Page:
Austal Hosts Keel Laying Ceremony For LCS

Friday, January 20, 2006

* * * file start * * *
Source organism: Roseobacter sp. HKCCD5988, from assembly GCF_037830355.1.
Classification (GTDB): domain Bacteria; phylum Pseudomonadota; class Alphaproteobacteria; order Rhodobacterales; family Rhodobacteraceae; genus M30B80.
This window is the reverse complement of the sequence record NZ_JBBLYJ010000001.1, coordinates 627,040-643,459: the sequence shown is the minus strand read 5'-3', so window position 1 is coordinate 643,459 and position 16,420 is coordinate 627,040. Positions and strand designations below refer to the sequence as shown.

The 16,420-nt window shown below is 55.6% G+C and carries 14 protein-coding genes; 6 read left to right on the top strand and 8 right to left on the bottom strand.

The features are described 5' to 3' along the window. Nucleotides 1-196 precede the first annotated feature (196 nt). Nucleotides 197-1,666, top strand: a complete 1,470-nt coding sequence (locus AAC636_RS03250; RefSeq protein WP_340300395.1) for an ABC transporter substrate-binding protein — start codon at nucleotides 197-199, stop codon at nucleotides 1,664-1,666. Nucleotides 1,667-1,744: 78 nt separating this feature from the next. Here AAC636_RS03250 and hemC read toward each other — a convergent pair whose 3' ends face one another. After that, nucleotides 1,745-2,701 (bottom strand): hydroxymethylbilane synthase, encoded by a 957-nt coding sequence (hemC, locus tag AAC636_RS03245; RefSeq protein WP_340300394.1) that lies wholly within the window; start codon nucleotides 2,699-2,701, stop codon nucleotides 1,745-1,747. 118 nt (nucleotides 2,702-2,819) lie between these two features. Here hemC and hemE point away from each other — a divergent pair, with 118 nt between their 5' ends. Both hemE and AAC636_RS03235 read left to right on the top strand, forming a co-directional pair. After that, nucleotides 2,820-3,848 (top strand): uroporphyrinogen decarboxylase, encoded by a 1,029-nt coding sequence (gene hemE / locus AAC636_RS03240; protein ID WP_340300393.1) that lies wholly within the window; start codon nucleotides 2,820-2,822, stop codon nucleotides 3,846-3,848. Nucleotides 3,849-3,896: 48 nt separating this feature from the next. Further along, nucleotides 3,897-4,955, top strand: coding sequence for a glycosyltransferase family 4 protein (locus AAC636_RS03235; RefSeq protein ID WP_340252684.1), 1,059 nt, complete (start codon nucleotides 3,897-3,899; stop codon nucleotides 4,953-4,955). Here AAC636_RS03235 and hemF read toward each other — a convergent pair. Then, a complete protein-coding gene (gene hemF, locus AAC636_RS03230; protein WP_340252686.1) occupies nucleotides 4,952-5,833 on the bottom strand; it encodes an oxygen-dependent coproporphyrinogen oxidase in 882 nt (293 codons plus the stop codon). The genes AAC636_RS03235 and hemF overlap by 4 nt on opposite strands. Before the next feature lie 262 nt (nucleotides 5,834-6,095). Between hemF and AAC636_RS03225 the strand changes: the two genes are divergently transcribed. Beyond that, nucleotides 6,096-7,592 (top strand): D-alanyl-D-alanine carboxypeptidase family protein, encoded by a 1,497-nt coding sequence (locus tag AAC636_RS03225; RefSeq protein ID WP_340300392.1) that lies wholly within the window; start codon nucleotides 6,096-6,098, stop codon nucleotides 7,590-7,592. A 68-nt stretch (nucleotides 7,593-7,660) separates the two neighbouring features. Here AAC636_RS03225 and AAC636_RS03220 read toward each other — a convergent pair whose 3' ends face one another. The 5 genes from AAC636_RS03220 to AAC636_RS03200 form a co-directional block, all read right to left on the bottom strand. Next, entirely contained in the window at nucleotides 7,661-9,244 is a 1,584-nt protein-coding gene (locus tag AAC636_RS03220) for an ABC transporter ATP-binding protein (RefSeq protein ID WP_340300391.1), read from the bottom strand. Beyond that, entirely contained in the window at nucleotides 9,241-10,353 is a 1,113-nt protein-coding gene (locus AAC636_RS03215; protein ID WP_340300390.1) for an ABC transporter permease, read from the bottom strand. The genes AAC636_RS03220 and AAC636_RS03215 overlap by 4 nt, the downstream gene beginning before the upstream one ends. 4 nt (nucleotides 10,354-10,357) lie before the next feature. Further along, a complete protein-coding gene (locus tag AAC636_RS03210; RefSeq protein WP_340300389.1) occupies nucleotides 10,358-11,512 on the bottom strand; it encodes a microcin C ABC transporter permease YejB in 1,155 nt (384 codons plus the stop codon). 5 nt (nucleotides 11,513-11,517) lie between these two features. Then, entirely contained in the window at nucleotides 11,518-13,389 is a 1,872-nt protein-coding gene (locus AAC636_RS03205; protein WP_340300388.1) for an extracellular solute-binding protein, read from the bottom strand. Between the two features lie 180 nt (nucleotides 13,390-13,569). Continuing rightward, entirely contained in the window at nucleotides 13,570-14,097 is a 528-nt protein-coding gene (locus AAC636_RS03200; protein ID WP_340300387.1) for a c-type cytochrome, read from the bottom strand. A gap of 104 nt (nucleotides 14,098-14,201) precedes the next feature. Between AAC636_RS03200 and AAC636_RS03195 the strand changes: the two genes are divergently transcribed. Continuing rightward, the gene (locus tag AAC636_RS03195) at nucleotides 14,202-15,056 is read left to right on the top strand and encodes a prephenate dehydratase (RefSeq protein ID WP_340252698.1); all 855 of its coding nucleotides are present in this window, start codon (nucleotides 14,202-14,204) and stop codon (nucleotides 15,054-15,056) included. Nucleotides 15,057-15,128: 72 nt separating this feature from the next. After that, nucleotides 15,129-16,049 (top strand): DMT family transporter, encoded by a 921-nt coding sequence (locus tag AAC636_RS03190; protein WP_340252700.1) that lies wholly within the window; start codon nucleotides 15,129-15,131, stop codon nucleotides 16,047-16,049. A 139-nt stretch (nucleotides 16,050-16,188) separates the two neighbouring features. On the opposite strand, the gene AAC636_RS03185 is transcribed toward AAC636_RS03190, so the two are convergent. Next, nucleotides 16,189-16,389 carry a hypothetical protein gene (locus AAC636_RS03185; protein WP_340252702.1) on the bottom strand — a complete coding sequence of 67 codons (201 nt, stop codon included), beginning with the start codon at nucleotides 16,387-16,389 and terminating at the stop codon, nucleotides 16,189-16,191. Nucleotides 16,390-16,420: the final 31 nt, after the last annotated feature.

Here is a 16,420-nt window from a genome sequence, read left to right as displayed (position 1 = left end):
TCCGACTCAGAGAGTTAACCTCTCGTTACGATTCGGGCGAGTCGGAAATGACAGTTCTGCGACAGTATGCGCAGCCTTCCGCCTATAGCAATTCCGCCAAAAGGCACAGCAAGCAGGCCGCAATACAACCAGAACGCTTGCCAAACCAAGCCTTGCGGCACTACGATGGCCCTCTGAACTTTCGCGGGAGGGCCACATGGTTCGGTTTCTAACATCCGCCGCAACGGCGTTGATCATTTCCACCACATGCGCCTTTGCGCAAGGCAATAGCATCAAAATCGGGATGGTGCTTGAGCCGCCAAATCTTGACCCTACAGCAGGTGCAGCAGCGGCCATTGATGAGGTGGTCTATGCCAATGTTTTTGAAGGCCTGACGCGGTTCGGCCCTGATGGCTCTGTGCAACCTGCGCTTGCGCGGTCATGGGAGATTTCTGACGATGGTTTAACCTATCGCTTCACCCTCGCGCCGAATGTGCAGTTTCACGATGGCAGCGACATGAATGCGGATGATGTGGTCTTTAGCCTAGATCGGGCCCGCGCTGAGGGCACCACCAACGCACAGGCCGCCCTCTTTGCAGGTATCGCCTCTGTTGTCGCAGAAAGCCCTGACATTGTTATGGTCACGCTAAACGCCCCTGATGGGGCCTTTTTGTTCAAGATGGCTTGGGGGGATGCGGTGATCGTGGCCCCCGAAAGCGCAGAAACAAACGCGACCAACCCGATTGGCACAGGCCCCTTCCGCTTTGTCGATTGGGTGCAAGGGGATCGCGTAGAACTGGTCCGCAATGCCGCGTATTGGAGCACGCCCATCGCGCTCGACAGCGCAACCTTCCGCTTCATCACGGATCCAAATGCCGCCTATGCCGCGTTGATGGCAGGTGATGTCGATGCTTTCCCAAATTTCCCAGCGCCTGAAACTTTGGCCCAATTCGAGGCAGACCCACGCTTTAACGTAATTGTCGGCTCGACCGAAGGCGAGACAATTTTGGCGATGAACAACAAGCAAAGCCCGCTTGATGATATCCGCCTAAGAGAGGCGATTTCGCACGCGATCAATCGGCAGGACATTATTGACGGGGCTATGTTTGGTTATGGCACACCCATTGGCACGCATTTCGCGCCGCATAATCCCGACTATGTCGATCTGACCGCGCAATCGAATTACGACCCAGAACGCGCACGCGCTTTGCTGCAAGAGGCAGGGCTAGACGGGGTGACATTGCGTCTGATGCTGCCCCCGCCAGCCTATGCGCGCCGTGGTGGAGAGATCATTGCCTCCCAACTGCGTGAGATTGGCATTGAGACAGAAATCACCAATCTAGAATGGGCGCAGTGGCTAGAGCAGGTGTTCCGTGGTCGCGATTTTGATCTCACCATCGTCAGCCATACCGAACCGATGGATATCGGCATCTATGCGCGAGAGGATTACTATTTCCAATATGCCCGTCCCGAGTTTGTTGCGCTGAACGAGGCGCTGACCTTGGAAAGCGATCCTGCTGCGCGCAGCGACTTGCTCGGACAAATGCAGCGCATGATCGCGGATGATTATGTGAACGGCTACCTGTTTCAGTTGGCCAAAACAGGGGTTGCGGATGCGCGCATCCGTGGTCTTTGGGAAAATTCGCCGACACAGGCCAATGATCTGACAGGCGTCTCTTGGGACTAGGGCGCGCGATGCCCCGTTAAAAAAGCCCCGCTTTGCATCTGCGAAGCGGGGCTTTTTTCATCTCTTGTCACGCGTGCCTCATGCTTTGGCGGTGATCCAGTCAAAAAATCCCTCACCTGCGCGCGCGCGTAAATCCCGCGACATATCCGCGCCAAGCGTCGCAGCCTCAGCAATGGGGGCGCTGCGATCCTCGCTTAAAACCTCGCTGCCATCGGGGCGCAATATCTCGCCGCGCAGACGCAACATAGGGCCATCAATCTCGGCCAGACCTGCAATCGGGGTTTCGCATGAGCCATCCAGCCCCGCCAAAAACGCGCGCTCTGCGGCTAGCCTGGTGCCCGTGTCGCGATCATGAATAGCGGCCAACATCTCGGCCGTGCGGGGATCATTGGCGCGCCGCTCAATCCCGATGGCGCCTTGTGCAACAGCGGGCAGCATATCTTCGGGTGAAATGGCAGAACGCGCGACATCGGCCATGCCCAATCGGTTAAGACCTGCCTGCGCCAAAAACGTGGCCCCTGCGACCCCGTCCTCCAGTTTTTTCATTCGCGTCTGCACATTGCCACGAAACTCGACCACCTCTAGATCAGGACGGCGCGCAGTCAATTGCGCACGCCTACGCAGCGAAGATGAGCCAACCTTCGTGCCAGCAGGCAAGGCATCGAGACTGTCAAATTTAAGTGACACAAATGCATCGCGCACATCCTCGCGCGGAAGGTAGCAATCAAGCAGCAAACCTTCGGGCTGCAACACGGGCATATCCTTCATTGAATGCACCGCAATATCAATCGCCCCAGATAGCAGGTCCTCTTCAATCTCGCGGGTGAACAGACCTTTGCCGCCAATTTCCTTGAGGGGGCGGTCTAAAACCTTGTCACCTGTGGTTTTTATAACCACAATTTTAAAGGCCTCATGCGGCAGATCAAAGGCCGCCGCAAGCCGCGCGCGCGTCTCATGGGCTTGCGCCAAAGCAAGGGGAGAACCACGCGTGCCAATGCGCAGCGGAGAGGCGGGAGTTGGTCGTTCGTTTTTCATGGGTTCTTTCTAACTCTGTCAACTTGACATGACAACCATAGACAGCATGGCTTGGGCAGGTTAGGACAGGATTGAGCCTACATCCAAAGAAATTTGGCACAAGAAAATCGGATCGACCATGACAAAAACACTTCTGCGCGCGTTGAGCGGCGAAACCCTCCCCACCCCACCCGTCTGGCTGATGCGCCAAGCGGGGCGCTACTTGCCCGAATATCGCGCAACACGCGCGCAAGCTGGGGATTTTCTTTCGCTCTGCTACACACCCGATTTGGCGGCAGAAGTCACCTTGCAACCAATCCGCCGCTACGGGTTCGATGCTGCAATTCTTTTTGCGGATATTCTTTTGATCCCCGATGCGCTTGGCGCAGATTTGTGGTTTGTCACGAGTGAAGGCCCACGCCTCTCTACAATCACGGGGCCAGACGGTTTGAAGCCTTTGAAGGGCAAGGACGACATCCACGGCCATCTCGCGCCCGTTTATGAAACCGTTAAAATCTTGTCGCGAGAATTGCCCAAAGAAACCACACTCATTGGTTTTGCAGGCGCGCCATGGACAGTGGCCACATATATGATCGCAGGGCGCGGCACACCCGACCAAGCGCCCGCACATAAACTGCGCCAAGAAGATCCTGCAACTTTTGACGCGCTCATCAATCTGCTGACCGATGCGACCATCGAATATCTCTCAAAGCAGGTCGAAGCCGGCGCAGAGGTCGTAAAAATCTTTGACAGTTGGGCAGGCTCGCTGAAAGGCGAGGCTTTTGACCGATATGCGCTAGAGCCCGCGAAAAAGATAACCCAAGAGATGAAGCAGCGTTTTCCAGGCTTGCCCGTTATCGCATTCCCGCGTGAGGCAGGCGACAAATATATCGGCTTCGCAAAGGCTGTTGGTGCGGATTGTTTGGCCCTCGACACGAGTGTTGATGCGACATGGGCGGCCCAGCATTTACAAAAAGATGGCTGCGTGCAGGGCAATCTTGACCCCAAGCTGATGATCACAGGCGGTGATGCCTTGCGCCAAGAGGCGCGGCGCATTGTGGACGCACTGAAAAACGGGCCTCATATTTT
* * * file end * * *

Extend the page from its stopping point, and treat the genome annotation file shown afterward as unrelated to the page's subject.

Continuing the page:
Following the official opening of the new ship construction facility last November, Austal USA today hosted a traditional US Navy keel-laying ceremony to signify the start of construction on the Navy’s new breed of surface combatant, the Littoral Combat Ship (LCS). Whilst the ceremonies have been updated to reflect modern ship construction techniques, Navy tradition dictates that each new ship for the service be honoured on four historic ceremonial occasions: keel-laying, christening (or launching), commissioning and decommissioning. The object of today’s ceremony is a component in the modular construction arrangement that will form part of a 127 metre aluminium trimaran capable of providing high speeds, multi-mission capability and superior aviation operations. Austal, as the designer and builder of the LCS seaframe, is part of the General Dynamics / Bath Iron Works Team offering the unique trimaran solution for the US Navy’s defence needs. The ceremony was attended by in excess of 150 high ranking officials from Government, Navy, the State of Alabama and City of Mobile who joined the Austal workforce to mark this historic occasion in the changing nature of naval ship design and construction. Those present included: • Senator Jeff Sessions (Alabama) • Captain Donald Babcock (Navy Program Manager for LCS Program) • Rear Admiral Mark Edwards (Deputy Chief of Naval Operation for Warfare Requirements and Programs) • The Honorable Dr. M. Delores Etter (Asst. Secretary of the Navy – Research, Development & Acquisition) • Rear Admiral Charles S. Hamilton (Program Executive Officer for Ships) • Rear Admiral Michael Nowakowski (Commander, Naval Surface Force, US Atlantic Fleet) • Rear Admiral Raydon Gates, RAN, (Head of Australian Defence Staff) • The Honorable Jo Bonner (US Representative for Alabama) • Mobile County Commissioners Juan Chastang and Mike Dean • Mobile City Council Members William Carroll and Connie Hudson Following her principal address, Dr. Delores M. Etter authenticated the keel-laying event via the welding of her initials onto the hull section by Austal Fabricator, James Woods. “This milestone marks a significant achievement in the LCS program,” said Rear Adm. Charles S. Hamilton, Program Executive Officer for Ships, “The LCS brings our Naval forces the speed, flexibility and capability we need to face the asymmetric threats of the future.” Representing Austal, Executive Chairman John Rothwell, reflected on the significance to Austal of beginning work on the Littoral Combat Ship, when he spoke during the ceremony, “From an initial workshop in 1997 at the naval facility in Carderock Maryland, where Austal was invited to discuss potential military uses for high speed vessels, to today’s keel-laying ceremony for the first LCS signifies a momentous occasion in the history of an Australian shipyard now designing and building the most revolutionary warship for the world’s most powerful navy”. “Since 1997 some bold decisions and the incredible effort by many have enabled the establishment of the Austal USA shipyard in Mobile, Alabama, a new facility dedicated to high speed aluminium ship construction, and the recruitment and training of 300 people in order to be prepared for this opportunity”. The design and construction of the LCS is the culmination of 17 years of continuous development of high speed aluminium technology by Austal. LCS is a clear indication of the benefits of Austal’s successful involvement in commercial and defence markets – swiftly transitioning proven commercial technology to provide key defence capability”. Addressing the audience on behalf of the US Government, Senator Jeff Sessions commented, “Today marks an important milestone as the U.S. Navy embarks on the construction of a new vessel that will carry it to the littorals worldwide. The General Dynamics - Austal partnership returns to Alabama the finest elements of advanced shipbuilding, and I am immensely pleased that we in Alabama are part of this new endeavor.” LCS 2, due for delivery in late 2007, has a flight deck larger than any other surface combatant that will support near-simultaneous operation of two large MH-60R/S helicopters or multiple unmanned vehicles. LCS 2 will also provide one of the largest useable payload volumes of any U.S. Navy surface combatant and deliver greater payload per displacement ton than any ship of comparable displacement.
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